• The authors evaluated the proposed method on three real-world datasets in actionconditioned and action-free settings, as well as one toy dataset which has been carefully designed to highlight the importance of the stochasticity in video prediction.
  • Both qualitative and quantitative results indicate higher quality predictions compared to other deterministic and stochastic baselines.
  • This would allow time-variant latent distributions which is more aligned with generative neural models for time-series(Johnson et al, 2016; Gao et al, 2016; Krishnan et al, 2017)
Summary
  • Introduction:

    Understanding the interaction dynamics of objects and predicting what happens is one of the key capabilities of humans which the authors heavily rely on to make decisions in everyday life (Bubic et al, 2010).
  • A model that can accurately predict future observations of complex sensory modalities such as vision must internally represent the complex dynamics of real-world objects and people, and is more likely to acquire a representation that can be used for a variety of visual perception tasks, such as object tracking and action recognition (Srivastava et al, 2015; Lotter et al, 2017; Denton & Birodkar, 2017)
  • Such models can be inherently useful themselves, for example, to allow an autonomous agent or robot to decide how to interact with the world to bring about a desired outcome (Oh et al, 2015; Finn & Levine, 2017).
  • Deterministic models trained with a mean squared error loss function generate the expected value of all the possibilities for each pixel independently, which is inherently blurry (Mathieu et al, 2016)
  • Objectives:

    Since the goal is to perform conditional video prediction, the predictions are conditioned on a set of c context frames x0, . . . , xc−1, and the goal is to sample from p(xc:T |x0:c−1), where xi denotes the ith frame of the video (Figure 2).
  • The authors aim to understand whether the range of possible futures captured by the stochastic model includes the true fu- 23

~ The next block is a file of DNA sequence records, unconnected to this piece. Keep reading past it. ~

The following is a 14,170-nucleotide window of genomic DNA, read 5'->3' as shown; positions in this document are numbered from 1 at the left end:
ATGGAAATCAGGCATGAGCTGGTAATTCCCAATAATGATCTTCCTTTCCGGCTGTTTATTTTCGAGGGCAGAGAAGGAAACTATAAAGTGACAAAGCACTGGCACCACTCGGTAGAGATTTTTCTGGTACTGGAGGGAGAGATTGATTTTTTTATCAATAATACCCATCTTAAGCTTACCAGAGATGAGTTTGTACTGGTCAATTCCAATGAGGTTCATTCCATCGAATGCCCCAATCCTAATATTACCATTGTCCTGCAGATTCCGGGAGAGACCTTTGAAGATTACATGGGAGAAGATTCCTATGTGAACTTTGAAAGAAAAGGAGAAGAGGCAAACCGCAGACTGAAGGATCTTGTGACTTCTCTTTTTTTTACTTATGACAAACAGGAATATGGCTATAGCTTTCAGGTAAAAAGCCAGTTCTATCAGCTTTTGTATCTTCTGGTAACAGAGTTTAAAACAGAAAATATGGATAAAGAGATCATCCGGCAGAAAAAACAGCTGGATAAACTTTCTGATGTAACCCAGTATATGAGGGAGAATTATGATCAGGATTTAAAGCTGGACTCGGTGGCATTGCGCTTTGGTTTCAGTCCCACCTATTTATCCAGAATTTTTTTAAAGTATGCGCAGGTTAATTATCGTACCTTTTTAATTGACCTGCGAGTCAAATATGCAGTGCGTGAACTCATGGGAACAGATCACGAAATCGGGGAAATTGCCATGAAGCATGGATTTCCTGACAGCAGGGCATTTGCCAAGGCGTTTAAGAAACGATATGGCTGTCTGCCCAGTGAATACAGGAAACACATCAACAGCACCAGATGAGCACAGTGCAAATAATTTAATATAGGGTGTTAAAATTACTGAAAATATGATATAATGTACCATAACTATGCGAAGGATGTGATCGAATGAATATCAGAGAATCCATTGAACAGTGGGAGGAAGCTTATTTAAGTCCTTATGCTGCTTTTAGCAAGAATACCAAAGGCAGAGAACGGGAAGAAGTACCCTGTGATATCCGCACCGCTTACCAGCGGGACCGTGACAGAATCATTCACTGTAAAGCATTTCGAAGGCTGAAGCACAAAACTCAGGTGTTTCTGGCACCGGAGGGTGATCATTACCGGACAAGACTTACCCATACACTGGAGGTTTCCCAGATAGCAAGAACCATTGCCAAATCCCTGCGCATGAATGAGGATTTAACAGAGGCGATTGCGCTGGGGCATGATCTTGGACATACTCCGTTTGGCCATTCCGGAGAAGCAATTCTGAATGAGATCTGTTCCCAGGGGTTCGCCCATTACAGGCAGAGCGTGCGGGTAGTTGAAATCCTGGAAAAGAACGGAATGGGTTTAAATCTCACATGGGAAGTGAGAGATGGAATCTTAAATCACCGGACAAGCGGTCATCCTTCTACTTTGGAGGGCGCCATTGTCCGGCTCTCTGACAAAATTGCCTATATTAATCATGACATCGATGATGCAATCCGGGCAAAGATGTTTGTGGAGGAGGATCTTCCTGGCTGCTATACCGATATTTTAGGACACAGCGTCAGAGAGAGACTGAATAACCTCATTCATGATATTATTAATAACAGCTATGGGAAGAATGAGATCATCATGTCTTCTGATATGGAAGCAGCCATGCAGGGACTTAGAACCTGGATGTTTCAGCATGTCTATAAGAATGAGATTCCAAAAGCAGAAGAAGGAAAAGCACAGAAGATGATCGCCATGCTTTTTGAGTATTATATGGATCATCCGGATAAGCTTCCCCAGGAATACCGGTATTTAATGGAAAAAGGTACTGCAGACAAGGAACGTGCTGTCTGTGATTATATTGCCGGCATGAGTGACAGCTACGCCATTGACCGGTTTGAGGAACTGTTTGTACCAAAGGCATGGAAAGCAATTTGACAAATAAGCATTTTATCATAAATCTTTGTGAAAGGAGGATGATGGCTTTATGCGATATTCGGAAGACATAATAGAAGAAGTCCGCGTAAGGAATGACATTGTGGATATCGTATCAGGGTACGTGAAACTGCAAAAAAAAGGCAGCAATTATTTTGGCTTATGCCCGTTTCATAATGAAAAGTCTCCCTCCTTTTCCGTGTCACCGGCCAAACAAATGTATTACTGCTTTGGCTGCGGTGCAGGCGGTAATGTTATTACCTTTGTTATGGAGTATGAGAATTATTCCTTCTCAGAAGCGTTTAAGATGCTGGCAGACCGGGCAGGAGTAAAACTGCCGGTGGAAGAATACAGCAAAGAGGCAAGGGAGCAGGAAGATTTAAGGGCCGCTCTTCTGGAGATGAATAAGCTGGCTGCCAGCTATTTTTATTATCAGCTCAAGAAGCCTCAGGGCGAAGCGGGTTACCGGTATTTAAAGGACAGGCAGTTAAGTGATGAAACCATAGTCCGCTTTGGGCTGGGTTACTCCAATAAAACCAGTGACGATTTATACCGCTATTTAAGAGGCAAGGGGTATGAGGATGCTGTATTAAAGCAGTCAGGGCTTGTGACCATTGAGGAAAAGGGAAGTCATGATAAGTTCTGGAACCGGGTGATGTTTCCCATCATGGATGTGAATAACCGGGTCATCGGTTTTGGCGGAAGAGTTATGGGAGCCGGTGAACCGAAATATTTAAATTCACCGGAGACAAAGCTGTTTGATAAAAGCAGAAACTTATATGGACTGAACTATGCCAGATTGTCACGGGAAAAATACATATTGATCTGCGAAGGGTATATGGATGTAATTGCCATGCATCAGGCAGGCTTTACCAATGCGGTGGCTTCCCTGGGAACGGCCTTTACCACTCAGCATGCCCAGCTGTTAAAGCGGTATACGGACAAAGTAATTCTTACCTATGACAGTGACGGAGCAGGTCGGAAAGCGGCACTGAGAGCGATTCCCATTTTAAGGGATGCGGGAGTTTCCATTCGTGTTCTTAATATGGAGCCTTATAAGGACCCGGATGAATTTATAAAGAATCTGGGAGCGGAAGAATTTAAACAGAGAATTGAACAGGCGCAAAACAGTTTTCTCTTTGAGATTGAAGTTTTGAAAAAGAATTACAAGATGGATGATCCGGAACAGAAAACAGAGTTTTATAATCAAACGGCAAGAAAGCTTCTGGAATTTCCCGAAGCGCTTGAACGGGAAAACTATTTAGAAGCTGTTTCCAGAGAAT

• Methods:

    To evaluate SV2P, the authors test it on three real-world video datasets by comparing it to the CDNA model (Finn et al, 2016), as a deterministic baseline, as well as a baseline that outputs the last seen frame as the prediction.
  • An interesting property of this dataset is the fact that the arm movements are quite unpredictable in the absence of actions (compared to the robot pushing dataset (Finn et al, 2016) which the arm moves to the center of the bin)
  • For this dataset, the authors train the models to predict the ten frames given the first two, both in action-conditioned and action-free settings
  • Conclusion:

    The authors proposed stochastic variational video prediction (SV2P), an approach for multi-step video prediction based on variational inference.
  • The authors evaluated the proposed method on three real-world datasets in actionconditioned and action-free settings, as well as one toy dataset which has been carefully designed to highlight the importance of the stochasticity in video prediction.
  • Both qualitative and quantitative results indicate higher quality predictions compared to other deterministic and stochastic baselines.
  • This would allow time-variant latent distributions which is more aligned with generative neural models for time-series(Johnson et al, 2016; Gao et al, 2016; Krishnan et al, 2017)
Tables
  • Table1: Hyper-parameters used for experiments
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Related work